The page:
He went on to blame failing sequels for the slump, a theory that was put forward by commentators from the main trade papers last week. Big budget seconds that failed to make the same impact as the original include Alice Through the Looking Glass and The Huntsman: Winter’s War. But, more recently The Conjuring 2 and Now You See Me 2 posted opening weekend takes equal to their source material, suggesting the industry’s bout of “sequelitus” was not as severe as some had feared.

Morrissey posts lengthy critique of the US presidential race, questioning CNN’s coverage and praising Bernie Sanders

Morrissey: Trump's response to Orlando terror attack is anti-gay and pro-gun
Pop star turned political pundit … Morrissey. Photograph: Jim Dyson/WireImage

Morrissey has addressed the US presidential race after the Orlando terror attack, blaming US gun laws on the incident and citing Donald Trump’s reaction to the massacre as “anti-gay”.

The open letter, which was published on Morrissey’s fansite True to You, details the political reaction to the massacre at an Orlando nightclub in which 49 people were murdered, referencing in particular, Trump’s lack of support for the gay community. He wrote:

Donald Thump, probably America’s next president, reacts to the Orlando massacre by explaining how, if the people within the club were themselves armed with guns, then there would have been fewer casualties. This, of course, is his way of avoiding any words of support to the Orlando gay community (it is their own fault for going into a nightclub without hand grenades). Donald Thump would therefore probably claim that the massacred children of Sandy Hook would still be alive today if only they’d had the common sense to carry sawn-off shotguns to school. The Thump response to Orlando is therefore anti-gay and pro gun possession … It’s all going so well for America!

Morrissey questioned CNN’s coverage of the Orlando gunman, Omar Mateen – which he calls a “flashing flood of publicity”. Responding to coverage of “selfie” images of Mateen that have circulated online, Morrissey wrote:

It is therefore acceptable for him to lovingly admire his own maleness, but it is not OK for other men to like other men? Does Islamic scripture say it is fitting for a man to sit alone taking adoring photographs of himself?”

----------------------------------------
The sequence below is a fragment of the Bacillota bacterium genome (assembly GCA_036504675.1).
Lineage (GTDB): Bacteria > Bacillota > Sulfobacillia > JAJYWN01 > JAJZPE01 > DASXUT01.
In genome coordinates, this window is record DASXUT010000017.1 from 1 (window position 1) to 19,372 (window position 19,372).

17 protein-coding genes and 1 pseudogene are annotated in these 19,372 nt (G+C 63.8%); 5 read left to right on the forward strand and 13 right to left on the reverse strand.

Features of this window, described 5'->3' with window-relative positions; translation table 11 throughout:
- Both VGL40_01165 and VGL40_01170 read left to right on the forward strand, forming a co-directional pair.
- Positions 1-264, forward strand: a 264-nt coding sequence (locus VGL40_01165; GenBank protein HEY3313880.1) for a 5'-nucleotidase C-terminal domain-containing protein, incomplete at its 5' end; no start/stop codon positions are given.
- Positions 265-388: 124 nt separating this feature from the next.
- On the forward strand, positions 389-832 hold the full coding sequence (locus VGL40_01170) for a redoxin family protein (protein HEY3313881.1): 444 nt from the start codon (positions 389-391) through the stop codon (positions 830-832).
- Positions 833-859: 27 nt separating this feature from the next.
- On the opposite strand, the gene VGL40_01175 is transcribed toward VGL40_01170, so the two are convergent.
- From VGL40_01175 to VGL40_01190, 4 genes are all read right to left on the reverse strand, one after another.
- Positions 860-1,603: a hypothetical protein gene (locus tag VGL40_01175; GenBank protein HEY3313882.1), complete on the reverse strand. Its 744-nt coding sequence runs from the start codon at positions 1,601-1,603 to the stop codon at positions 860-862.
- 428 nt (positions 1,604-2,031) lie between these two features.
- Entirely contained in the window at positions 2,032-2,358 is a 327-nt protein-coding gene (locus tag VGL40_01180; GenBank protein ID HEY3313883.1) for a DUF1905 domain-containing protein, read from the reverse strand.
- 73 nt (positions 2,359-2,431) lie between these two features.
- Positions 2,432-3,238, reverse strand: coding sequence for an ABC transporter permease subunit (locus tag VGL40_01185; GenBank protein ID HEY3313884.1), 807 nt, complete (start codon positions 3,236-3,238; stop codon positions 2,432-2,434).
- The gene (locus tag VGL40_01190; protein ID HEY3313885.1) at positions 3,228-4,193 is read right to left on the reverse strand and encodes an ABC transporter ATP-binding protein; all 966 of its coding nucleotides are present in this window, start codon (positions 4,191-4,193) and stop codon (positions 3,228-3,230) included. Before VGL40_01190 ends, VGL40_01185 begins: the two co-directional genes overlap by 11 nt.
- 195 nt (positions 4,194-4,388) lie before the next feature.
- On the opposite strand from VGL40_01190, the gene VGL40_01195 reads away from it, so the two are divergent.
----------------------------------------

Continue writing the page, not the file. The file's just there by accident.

The former Smiths frontman also praised the “independent success” of Democratic contender Bernie Sanders, whom he contrasts to Hillary Clinton. He describes her as “the face and voice of pooled money”. Morrissey predicted that the presumptive Democratic candidate would “repay the established elite with whatever they want if she is elected” and compared Trump to the former Alabama governor George Wallace for “hating just about anyone who doesn’t happen to be Donald Thump”.

Describing Sanders as “sane and intelligent” he added:

The idea of a man who is popular because he calls for world peace and for rescue of the environment cannot provide outraged headlines for CNN, who have devoted their online news page to Donald Thump long before Thump was even a logical contender. Thump doing absolutely nothing has been more newsworthy to CNN than Sanders’ state-to-state victories.”

 

Kanye West and fashion designer’s late mother ascends to heaven in first official trailer, which debuted at a Sony press conference in Los Angeles

Kanye West releases Only One game trailer at E3 event
Kanye West performs at in Madison Square Park in 2015 as part of his Season 3 show for his Yeezy fashion line. Photograph: James Devaney/GC Images

Those who paid witness to the Kanye West’s extravagant New York album and fashion launch in February would have been struck by a surreal intermission: when the rapper unveiled a preview of his own console game. Its trailer, which pays homage to his late mother, has now appeared.